> I added a note at the end of the OP to clarify in
> answer to the question "...if they [the
> Sumerians] are not the originators of the flood
> myth, then who before them was?" is meant to
> lead to the next segment which discusses the Ubaid
> culture that directly preceded the Sumerians in
> the region. The greater point of this chapter is
> to lead to a series of known catastrophic events
> that occurred in Eurasia c. 6,000BC to suggest the
> original flood myth was based on actual
> events that occurred at this time in which the
> Ubaid would have been part of the main group of
> survivors ergo this is where the tale originated
> from which was passed down to the Sumerians who in
> turn passed it along to others and so on.
Certainly plausible. I was looking at a similar region and found there is a good basis for flood myth inception very early on. Especially the Holocene time frame, so for some my dates range even further back. I would like to see where you are going with this. Interesting.
> I completely agree. Even the story itself is out
> of place within the narrative and seems a
> disjointed addition by a later editor. I do not
> think there was ever an actual "Tower of Babel" in
> the context of the events described but it is
> possible there was a particular ziggurat the
> writer had in mind as a muse for the tale.
Might prove to be a difficult search. Not impossible, but difficult.
> > I should note I have had some of my own ideas
> > this (years past), but never really penned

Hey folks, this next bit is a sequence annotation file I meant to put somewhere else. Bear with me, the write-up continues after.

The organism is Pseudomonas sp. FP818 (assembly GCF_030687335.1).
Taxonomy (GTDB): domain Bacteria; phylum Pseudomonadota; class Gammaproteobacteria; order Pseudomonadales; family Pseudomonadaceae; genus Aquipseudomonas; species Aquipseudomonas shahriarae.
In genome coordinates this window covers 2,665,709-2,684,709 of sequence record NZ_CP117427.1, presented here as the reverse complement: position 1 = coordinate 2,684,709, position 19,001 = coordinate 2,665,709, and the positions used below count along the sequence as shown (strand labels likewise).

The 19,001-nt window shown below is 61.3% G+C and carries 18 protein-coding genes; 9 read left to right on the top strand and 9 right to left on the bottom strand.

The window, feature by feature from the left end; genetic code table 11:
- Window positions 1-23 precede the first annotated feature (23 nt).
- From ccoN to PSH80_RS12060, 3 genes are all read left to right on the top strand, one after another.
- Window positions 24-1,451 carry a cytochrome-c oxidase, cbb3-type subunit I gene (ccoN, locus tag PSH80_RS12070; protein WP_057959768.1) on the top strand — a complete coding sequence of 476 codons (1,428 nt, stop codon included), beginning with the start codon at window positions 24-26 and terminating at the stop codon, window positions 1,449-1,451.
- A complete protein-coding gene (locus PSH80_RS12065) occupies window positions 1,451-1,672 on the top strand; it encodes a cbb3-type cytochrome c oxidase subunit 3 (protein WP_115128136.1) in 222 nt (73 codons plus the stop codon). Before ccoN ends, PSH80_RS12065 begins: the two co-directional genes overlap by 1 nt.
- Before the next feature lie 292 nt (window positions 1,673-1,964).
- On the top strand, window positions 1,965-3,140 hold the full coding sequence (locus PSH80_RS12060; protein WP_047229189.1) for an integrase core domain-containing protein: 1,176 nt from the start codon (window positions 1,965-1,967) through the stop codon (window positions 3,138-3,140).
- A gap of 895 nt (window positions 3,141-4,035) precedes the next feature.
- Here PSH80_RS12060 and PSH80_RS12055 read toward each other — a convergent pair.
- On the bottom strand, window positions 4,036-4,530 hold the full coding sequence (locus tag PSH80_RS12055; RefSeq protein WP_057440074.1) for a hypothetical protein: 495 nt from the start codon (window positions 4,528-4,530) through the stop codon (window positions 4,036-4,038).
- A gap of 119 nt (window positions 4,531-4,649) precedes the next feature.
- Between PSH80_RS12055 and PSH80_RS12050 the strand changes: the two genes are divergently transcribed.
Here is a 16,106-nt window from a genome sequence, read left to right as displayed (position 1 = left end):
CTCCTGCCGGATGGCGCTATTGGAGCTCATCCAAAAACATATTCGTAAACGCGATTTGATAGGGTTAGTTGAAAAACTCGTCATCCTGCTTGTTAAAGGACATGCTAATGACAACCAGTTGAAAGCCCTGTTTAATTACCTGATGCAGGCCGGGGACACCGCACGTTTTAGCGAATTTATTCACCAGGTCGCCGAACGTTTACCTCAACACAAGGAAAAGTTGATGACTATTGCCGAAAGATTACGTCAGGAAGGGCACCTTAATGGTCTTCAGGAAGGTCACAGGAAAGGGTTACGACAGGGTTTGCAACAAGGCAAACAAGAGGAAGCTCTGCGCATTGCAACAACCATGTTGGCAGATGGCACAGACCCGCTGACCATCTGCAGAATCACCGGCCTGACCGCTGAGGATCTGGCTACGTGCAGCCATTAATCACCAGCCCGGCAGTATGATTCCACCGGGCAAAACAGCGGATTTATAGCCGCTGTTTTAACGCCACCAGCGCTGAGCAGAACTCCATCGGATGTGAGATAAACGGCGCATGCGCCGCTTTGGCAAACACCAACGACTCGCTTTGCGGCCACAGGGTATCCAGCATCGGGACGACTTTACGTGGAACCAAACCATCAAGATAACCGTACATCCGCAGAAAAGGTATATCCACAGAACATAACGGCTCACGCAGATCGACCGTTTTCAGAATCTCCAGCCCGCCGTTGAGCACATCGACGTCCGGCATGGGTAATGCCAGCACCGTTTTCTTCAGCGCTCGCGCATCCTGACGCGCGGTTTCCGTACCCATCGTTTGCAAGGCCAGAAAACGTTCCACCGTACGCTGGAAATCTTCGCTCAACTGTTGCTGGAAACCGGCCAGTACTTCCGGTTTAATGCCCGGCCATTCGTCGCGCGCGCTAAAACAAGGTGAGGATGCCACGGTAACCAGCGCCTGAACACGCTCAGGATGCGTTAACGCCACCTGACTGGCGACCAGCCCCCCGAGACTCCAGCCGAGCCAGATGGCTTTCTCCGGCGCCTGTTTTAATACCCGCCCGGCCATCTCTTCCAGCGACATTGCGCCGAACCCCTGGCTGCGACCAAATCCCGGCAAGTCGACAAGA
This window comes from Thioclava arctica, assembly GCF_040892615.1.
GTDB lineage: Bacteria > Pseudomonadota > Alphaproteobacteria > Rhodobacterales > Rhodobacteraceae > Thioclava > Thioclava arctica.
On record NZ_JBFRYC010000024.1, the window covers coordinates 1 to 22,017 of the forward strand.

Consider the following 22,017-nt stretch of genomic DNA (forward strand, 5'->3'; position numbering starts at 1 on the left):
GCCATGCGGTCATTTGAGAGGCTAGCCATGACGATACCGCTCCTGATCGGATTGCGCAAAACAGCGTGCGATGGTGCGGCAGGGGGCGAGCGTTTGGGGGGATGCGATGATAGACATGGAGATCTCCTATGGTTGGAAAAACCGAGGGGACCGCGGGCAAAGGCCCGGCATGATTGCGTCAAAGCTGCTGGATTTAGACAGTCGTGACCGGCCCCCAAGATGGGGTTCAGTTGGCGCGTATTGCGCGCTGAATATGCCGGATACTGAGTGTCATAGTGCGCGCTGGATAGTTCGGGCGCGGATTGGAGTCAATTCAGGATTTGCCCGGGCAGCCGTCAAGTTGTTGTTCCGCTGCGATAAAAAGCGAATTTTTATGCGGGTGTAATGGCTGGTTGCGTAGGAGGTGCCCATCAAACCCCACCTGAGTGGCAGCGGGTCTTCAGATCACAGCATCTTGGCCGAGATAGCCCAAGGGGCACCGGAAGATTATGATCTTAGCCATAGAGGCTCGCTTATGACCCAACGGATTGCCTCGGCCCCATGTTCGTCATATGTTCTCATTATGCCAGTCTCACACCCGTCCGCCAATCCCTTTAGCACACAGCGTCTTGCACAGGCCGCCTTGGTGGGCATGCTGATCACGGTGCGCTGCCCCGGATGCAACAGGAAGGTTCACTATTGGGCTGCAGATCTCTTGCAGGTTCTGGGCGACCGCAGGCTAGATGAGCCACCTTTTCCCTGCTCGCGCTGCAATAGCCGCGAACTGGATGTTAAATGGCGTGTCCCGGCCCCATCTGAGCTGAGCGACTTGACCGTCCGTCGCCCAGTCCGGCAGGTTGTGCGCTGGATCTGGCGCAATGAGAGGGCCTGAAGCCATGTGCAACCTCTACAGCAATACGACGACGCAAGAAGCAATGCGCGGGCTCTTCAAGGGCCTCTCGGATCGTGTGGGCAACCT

> > anything extensive beyond my mention in
> > 'Godpyre'.
> I would be very interested.
My bad. Missed making that a link in my edit. See:
Scroll to the section 'Historical Memories', then the subheading 'A few suprises?', parts 2 and 3. Overall, you may find the whole article worth digesting. Up to you. :)
> I beleive in general the path of the history of
> civilization leads in this direction, to the
> Caucasus/Black Sea/Caspian Sea region. C. 6,000BC
> there were also what seem to be relatively sudden
> and sizable migrations from somewhere in the north
> to southern Anatolia/Mesopotamia which the Ubaid
> would have been a key component as well as the
> Vinca/Danube culture of eastern Europe.
I can get on board with this, no problem. Incidentally, I have the idea the Volga took a sudden new path (at or around Volgograd), sending floodwaters to the Caspian.
> > Look forward to more of your work on this.
> > Avry
> Thanks. It goes in spurts but hopefully next month
> I will set aside some more time to make another